Description of the tour
Tour itinerary: Medina-Sidonia → Vejer de la Frontera
They are said to be from sun, geraniem flowers and limestone. The
reason why they are white villages is obvious. The villages are white! The houses are painted with lime
to keep cool in the summer and to prevent insects going inside of the home,
creating a bright contrast to the Mediterranean Spanish landscape. These villages also commonly present narrow streets
and steep alleyways, town squares with a church on the top of the Hill.
Wandering around however is a relaxing experience.
In Medina Sidonia retains its medieval shape with tidy, cobbled streets and three Moorish gates including the magnificent Arco de la Pastora standing in the same place. We will climb the winding streets up to the church in order to admire from its bell tower such fabulous panoramic views of the surroundings. we also visit the part of the main street of this town during the Roman Empire -"cardo maximum", which was accidentally discovered under the residential building and a sewer netzwork from the first Century AD being a tribute to Roman engineering skills.
worth going off a diet to taste Alfajor of Medina Sidonia during our short break! The word Al-fashur means "nectar". The original recipe of this biscuit, dating back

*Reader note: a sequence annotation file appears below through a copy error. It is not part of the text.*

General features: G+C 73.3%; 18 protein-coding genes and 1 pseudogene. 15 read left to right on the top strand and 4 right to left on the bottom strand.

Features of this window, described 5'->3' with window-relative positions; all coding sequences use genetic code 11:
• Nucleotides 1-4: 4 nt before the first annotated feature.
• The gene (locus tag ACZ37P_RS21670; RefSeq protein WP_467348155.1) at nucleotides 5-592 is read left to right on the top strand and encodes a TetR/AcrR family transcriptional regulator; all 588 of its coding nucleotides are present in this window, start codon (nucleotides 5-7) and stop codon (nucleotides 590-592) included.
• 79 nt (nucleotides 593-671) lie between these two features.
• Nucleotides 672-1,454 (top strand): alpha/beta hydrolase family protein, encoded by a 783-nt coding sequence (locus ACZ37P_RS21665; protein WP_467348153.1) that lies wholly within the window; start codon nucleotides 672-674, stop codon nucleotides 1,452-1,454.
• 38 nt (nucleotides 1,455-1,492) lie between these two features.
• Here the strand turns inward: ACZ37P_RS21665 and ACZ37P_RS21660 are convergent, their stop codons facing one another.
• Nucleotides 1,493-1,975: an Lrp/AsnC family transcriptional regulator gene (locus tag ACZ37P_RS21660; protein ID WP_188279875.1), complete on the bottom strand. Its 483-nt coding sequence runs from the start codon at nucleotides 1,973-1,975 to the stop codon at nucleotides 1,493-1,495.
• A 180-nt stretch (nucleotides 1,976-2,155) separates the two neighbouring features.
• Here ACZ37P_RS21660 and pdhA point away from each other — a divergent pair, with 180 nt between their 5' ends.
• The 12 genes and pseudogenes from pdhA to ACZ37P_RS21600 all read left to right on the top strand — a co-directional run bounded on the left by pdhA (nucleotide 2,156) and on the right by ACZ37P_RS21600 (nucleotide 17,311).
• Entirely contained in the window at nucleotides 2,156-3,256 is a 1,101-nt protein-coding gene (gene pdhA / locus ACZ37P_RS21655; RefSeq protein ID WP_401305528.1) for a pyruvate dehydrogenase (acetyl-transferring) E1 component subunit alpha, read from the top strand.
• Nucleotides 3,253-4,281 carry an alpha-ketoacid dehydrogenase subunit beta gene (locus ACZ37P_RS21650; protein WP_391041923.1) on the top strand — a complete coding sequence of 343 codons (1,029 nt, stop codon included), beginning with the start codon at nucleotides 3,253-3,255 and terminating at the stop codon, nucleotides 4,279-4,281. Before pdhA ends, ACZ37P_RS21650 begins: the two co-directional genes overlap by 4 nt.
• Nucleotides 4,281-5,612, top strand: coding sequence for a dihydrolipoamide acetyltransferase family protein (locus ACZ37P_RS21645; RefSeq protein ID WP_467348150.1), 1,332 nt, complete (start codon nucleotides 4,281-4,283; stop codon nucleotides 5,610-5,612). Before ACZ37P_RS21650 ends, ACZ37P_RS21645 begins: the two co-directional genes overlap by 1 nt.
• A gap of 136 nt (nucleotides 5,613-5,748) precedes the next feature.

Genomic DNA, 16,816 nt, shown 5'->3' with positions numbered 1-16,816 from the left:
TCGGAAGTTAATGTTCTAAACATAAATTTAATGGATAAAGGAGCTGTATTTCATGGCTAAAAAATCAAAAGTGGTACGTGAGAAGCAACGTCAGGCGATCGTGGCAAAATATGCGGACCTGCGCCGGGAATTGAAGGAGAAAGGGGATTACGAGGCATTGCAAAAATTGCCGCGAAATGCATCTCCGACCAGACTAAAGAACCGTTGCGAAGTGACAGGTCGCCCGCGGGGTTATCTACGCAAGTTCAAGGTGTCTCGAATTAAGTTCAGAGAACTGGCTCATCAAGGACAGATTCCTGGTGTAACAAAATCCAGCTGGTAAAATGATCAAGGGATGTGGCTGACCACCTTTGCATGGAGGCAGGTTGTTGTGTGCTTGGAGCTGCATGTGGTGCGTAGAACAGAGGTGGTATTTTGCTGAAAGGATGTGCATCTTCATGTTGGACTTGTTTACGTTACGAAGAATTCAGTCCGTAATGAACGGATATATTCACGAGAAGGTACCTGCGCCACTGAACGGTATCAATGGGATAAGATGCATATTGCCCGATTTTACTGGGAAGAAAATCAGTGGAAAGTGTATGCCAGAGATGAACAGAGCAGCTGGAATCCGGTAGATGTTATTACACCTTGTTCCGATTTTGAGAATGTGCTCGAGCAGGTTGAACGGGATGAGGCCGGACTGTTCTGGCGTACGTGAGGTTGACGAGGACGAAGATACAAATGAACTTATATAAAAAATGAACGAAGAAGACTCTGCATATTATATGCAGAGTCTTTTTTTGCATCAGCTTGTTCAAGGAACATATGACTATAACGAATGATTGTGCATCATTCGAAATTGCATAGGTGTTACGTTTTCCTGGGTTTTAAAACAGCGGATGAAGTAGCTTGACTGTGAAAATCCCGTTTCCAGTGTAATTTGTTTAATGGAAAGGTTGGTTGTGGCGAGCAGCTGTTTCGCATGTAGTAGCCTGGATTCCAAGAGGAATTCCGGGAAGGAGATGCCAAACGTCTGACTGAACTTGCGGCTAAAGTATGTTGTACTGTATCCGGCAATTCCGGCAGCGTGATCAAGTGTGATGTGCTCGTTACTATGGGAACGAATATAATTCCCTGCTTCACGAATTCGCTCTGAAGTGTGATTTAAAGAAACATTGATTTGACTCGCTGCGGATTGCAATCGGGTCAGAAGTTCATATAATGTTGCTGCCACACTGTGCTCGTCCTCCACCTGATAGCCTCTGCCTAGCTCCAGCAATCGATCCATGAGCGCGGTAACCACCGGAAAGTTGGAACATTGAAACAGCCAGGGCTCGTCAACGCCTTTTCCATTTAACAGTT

to the Arab period, has remained unchanged, and to this day consists of honey,
nuts, breadcrumbs and spices. Its fame is all over Spain and it isn´t an accident that this village enjoys the exclusive right of its production. So we don't forget to try it either!
Later on we get to Vejer de la Frontera that transmits its Arab heritage on
all four sides. There is not a single traffic light and not a single modern building there. We seem to be transported back to the Middle Ages, because since then neither the silhouette of the city nor the way of life of its inhabitants has practically changed. The towers of the fortress wall have been very good preserved. The castle is located in the highest part of the old town and is accessed through a beautiful horseshoe arch.
Taking stroll through the labyrinthine streets of Vejer, we will find out how the local lottery became a historical relic and where the traditional dress - “cobijada” came from.